Send a Tweet
Most Popular Choices
Share on Facebook 25 Share on Twitter 1 Printer Friendly Page More Sharing
OpEdNews Op Eds    H2'ed 7/15/12

Global instability, feedback, and your survival

By       (Page 1 of 2 pages)   3 comments
Follow Me on Twitter     Message lincoln stoller
Become a Fan
  (4 fans)

(Image by Eric Rolph, Author: Eric Rolph at English Wikipedia)
  Details   Source   DMCA

Why is it that so many Irish males are total a**holes: unfailthful, dishonest, and selfish? I can immediately think of two CEO's I've had the displeasure of dealing with who fit this jaded stereotype perfectly.

There is something about "the fighting Irish" that both appeals to and brings out the worst in people. There are certainly plenty of good Irish men whom do not display their laudable characters on the flip side of a beer-soaked coaster of dishonesty so why do some people find this behavior attractive? Who rewards them? And what about Parisian acerbity, English unctuousness, and Latino machismo?

So it is with pride that I announce a great Irish organization called The Foundation for the Economics of Sustainability, or Feasta, who say:

Feasta was launched in Dublin in October 1998 to explore the economic, cultural and environmental characteristics of a truly sustainable society, and to disseminate the results of this exploration to the widest relevant audience.

The position Feasta has adopted is that many of the world's problems are caused not by bad people but by dysfunctional systems and it sees its purpose as designing better systems. For example, the economic system demands continual growth if it is not to collapse into a catastrophic depression, and this leaves politicians with little alternative but to pursue short-term economic growth more-or-less regardless of the damage that that pursuit might be doing to longer-term environmental and social sustainability.

Two of their publications catch my eye.

'Trade-Off: Financial System Supply-Chain Cross-Contagion: a study in global systemic collapse,' is summarized on ZeroHedge here. You can also read the full report on FEASTA's web site here.

ZeroHedge describes the paper as "Nassim Taleb meets Edward Lorenz meets Malcom Gladwell meets Arthur Tansley meets Herman Muller meets Werner Heisenberg meets Hyman Minsky meets William Butler Yeats..."

The paper begins:

"This study considers the relationship between a global systemic banking, monetary and solvency crisis and its implications for the real-time flow of goods and services in the globalised economy. It outlines how contagion in the financial system could set off semi-autonomous contagion in supply-chains globally, even where buyers and sellers are linked by solvency, sound money and bank intermediation. The cross-contagion between the financial system and trade/production networks is mutually reinforcing.

"It is argued that in order to understand systemic risk in the globalised economy, account must be taken of how growing complexity, the de-localisation of production and concentration within key pillars of the globalised economy have magnified global vulnerability and opened up the possibility of a rapid and large-scale collapse.

"Collapse' in this sense means the irreversible loss of socio-economic complexity which fundamentally transforms the nature of the economy. These crucial issues have not been recognised by policy-makers nor are they reflected in economic thinking or modelling."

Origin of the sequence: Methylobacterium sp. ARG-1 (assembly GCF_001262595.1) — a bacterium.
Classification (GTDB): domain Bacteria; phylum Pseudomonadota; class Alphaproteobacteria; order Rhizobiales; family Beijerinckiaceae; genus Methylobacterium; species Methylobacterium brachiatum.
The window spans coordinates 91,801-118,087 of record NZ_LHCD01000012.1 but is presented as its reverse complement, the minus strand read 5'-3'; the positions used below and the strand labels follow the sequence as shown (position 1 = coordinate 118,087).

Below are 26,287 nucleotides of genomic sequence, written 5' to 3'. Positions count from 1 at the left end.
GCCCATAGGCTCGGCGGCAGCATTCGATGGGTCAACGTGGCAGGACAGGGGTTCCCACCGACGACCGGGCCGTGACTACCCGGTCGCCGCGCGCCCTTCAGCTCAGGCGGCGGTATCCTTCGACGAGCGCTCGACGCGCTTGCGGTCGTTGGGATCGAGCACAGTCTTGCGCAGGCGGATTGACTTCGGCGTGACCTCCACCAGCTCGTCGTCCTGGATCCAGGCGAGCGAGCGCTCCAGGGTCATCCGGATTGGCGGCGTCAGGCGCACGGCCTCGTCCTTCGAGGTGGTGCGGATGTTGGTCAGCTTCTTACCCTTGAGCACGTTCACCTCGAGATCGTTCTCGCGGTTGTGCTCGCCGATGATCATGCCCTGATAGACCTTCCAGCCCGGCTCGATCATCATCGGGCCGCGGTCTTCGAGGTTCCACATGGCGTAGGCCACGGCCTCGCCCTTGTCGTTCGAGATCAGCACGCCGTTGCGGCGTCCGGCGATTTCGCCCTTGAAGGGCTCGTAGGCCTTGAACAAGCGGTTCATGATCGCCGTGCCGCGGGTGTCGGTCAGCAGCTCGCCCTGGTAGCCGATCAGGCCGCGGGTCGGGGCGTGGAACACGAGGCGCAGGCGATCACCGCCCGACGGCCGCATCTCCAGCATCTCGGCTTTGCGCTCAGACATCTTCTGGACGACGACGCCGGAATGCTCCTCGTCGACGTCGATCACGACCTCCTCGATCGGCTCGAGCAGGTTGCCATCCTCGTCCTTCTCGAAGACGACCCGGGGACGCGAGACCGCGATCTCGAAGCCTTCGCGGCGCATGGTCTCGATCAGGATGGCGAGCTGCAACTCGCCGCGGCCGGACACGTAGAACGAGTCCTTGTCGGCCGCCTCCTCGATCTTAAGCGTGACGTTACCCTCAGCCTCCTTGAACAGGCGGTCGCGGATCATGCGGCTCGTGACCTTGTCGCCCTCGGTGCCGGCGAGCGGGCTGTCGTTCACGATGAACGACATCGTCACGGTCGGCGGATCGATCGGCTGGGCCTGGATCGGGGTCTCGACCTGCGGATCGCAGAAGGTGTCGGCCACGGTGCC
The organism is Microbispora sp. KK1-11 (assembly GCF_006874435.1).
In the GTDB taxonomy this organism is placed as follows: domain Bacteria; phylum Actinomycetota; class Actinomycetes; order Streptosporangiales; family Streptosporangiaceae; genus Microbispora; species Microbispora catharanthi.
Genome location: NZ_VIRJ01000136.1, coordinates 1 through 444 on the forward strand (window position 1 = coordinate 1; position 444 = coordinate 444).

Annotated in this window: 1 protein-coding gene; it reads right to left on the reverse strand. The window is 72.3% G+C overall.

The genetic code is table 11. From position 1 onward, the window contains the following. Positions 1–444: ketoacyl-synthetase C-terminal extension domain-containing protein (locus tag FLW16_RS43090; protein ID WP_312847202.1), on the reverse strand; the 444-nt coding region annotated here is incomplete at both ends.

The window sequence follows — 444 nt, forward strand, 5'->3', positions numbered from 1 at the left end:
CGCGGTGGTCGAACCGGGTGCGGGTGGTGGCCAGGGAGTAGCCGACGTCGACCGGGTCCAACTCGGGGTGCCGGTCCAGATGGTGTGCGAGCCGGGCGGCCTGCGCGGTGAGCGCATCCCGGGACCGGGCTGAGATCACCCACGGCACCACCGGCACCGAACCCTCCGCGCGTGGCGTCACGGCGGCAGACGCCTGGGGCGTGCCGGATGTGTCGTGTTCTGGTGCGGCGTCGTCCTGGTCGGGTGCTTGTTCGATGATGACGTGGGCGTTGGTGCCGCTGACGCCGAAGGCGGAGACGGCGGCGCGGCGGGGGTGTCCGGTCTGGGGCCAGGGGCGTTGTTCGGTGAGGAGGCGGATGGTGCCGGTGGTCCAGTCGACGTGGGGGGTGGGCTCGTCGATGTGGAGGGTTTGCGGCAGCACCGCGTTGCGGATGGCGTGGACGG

In other words, they've got the "systems' theory bug" just as I do, and they're ringing the alarm that failing to think systemically leads to instability and potential collapse. The actual paper is downloadable as a PDF and is 75 pages long. You can get it here.

The author, David Korowicz , is a physicist who applies physical systems models to social systems. Generally, these simple models make fools of their authors but if you know how to take them (not too literally) physics models can be tremendously useful. It's an exercise in abstract thinking and a reminder that evolving systems must have feedback.

Around page 30 you'll read how feedback again becomes the central concept -- as I keep saying. The following image is taken from the paper.

Next Page  1  |  2

(Note: You can view every article as one long page if you sign up as an Advocate Member, or higher).

Must Read 1   Interesting 1   Valuable 1  
Rate It | View Ratings

Lincoln Stoller Social Media Pages: Facebook Page       Twitter Page       Linked In Page       Instagram page url on login Profile not filled in

Physicist, neurologist, neurofeedback trainer, hypnotherapist, sleep therapist, junior sorcerer, mountaineer, enthusiastic participant in extreme explorations involving mind and body. Believer in the idea that individuals find meaning in (more...)

Go To Commenting
The views expressed herein are the sole responsibility of the author and do not necessarily reflect those of this website or its editors.
Follow Me on Twitter     Writers Guidelines

Contact AuthorContact Author Contact EditorContact Editor Author PageView Authors' Articles
Support OpEdNews

OpEdNews depends upon can't survive without your help.

If you value this article and the work of OpEdNews, please either Donate or Purchase a premium membership.

If you've enjoyed this, sign up for our daily or weekly newsletter to get lots of great progressive content.
Daily Weekly     OpEd News Newsletter
   (Opens new browser window)

Most Popular Articles by this Author:     (View All Most Popular Articles by this Author)

Sorcery For Scientists

This Is What Conspiracy Really Looks Like

Global instability, feedback, and your survival

COVID-19, Time to Look Around

Perceiving Nature

Can You Make Yourself Smarter?

To View Comments or Join the Conversation:

Tell A Friend